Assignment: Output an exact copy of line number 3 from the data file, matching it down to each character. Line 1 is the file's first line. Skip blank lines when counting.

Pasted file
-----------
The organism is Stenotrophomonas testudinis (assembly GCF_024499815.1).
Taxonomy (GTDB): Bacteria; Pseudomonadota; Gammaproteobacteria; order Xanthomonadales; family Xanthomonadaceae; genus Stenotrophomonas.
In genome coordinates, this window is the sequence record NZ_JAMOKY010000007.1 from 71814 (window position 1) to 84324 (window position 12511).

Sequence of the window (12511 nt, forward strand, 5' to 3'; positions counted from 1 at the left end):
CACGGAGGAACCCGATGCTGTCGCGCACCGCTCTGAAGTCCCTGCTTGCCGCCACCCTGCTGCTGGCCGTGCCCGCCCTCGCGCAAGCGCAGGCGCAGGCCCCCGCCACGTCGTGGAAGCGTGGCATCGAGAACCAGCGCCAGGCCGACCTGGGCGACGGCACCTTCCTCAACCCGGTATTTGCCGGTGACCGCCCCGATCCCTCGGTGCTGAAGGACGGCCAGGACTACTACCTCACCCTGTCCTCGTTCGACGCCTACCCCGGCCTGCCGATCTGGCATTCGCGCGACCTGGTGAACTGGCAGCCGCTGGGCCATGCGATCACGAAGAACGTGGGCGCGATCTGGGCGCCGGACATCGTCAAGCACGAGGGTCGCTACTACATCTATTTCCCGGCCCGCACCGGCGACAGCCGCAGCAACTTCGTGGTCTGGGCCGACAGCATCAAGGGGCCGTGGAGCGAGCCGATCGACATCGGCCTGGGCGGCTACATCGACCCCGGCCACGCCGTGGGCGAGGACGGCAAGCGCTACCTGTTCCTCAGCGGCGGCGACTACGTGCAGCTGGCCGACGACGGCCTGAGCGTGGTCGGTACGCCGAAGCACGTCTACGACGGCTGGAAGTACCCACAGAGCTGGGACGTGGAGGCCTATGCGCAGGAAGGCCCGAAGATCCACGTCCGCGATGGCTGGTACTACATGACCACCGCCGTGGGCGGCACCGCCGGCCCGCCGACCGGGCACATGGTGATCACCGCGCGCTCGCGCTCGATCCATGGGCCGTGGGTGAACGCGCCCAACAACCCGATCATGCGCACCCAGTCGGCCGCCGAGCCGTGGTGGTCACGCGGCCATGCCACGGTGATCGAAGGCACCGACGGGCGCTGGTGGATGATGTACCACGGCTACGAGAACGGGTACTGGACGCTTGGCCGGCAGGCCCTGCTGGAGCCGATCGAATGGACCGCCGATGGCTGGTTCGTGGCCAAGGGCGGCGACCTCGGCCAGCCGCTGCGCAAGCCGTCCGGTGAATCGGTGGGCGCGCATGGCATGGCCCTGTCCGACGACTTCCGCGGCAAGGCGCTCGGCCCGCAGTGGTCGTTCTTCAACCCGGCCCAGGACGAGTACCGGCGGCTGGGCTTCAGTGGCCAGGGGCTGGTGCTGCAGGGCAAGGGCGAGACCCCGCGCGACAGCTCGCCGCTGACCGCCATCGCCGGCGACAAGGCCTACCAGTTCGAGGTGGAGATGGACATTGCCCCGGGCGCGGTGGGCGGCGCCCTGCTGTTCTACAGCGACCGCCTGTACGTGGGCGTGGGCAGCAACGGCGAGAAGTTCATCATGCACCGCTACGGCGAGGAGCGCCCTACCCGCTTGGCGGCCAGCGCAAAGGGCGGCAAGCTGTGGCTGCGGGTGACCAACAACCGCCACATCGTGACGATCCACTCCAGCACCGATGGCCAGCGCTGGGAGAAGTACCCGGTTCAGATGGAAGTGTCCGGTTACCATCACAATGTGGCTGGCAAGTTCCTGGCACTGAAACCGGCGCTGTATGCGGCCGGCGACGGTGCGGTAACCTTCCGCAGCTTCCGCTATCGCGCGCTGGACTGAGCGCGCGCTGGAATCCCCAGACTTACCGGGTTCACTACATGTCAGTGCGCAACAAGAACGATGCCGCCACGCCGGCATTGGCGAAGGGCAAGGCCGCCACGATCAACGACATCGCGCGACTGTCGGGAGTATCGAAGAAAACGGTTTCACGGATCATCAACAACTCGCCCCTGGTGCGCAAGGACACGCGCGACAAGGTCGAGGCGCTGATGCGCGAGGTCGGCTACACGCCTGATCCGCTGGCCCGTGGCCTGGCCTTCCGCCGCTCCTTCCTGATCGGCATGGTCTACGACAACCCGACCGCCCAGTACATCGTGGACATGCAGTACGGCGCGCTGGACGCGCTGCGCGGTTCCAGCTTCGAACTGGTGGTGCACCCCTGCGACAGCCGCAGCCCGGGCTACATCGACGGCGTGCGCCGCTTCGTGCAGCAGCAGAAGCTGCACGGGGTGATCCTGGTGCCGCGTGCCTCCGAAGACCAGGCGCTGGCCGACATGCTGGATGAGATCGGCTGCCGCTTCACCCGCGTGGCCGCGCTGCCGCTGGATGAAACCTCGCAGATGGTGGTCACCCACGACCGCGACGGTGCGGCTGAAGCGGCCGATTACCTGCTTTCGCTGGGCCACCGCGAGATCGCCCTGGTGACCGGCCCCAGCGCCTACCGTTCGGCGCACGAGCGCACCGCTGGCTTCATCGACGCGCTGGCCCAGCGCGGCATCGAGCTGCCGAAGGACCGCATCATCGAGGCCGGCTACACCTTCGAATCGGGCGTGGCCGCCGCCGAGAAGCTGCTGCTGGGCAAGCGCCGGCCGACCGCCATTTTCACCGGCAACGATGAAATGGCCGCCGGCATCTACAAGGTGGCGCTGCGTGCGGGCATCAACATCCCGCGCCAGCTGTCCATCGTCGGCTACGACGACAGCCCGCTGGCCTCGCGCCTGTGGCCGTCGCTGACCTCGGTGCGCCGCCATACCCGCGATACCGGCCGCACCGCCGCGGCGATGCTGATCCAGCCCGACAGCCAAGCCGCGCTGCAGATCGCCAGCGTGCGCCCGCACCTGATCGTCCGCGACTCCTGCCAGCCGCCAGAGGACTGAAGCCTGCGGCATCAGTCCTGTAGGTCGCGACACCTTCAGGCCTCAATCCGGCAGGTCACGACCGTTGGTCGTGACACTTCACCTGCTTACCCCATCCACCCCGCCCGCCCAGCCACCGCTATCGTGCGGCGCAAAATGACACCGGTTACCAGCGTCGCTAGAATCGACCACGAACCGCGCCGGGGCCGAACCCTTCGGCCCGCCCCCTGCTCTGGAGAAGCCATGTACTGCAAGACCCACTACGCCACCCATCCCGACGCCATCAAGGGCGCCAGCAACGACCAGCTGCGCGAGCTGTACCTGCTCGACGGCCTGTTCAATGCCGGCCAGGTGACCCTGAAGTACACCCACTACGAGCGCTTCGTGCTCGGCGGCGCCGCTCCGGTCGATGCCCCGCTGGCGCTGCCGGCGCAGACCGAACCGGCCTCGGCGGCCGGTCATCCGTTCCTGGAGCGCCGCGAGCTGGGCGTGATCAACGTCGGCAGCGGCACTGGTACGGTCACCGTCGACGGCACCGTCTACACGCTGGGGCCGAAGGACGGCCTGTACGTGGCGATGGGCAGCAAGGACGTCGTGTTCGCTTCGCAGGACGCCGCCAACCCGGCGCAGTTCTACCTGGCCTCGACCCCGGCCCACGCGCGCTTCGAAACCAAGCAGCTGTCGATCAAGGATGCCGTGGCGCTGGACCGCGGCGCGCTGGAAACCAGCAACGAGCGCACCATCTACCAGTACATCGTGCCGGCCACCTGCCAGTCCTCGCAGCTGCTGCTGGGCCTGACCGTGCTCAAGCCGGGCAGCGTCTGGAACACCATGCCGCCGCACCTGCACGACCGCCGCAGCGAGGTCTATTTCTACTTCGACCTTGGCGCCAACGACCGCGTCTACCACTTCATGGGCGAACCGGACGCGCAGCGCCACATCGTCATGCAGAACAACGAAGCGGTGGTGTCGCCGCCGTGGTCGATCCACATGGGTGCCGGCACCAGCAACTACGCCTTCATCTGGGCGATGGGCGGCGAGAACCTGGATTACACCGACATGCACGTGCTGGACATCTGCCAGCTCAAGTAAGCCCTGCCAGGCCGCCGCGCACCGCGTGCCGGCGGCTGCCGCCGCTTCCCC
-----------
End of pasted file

In genome coordinates, this window is the sequence record NZ_JAMOKY010000007.1 from 71814 (window position 1) to 84324 (window position 12511).